3. COMMUNICATE YOUR VALUES OFTEN.

Whether you do this in the form of fun ice breakers at team meetings, highlighting them at company-wide events, tying them to employee rewards or peer recognition, or publishing them in your brand-related statements, your company’s values should form the foundation of every conversation, decision, and office norm. If you “set and forget” your values, your employees will do the same and so will your customers.

4. RECOGNIZE AND REINFORCE VALUES.

Recognizing values can be done both monetarily and non-monetarily at every level of the organization. Some of the most effective and most loved reinforcement mechanisms can also be implemented at a peer-to-peer level, so don’t be afraid to get creative. Remember, employees want to be appreciated, so even a simple “thank you” goes a long way. When you are recognizing an employee for demonstrating values, be specific, and then encourage them to do the same for each other with company-sponsored tools and processes that foster organizational gratitude. Additionally, be sure your environment and expectations reinforce your values. For example, if you promote a value of healthy work/life balance, but continually praise employees for staying late and answering weekend emails, then your actions do not reinforce the value you want to instill.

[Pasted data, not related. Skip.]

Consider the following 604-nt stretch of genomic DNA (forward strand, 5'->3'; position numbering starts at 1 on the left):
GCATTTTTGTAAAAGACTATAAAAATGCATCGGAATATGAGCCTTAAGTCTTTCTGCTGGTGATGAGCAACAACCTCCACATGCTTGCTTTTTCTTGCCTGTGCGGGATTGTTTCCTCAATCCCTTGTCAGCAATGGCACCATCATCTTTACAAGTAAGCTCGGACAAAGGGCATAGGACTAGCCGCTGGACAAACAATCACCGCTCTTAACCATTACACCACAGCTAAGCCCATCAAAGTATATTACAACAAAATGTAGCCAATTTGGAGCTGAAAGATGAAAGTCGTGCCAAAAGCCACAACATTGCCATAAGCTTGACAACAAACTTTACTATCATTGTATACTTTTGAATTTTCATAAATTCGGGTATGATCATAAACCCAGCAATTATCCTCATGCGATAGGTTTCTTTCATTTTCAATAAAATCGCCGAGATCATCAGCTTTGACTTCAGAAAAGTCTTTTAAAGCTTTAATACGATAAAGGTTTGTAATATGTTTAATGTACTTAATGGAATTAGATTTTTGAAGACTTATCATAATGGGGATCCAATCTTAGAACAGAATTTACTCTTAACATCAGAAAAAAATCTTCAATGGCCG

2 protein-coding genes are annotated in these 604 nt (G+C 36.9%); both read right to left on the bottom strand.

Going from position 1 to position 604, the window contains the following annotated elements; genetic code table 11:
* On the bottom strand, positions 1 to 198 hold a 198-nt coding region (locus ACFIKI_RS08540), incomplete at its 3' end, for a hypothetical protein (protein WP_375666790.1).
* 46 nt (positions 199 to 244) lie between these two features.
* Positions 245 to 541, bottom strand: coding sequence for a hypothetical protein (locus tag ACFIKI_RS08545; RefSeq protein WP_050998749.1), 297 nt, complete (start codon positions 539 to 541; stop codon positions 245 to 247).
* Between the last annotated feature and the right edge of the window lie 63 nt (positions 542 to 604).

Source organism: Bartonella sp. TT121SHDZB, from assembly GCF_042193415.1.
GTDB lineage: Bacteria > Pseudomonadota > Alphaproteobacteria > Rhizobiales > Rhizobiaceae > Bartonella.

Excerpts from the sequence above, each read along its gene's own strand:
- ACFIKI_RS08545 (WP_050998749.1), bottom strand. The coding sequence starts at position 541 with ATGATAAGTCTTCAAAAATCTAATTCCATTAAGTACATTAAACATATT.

5. MAKE YOUR VALUES HIGHLY VISIBLE… EVERYWHERE POSSIBLE.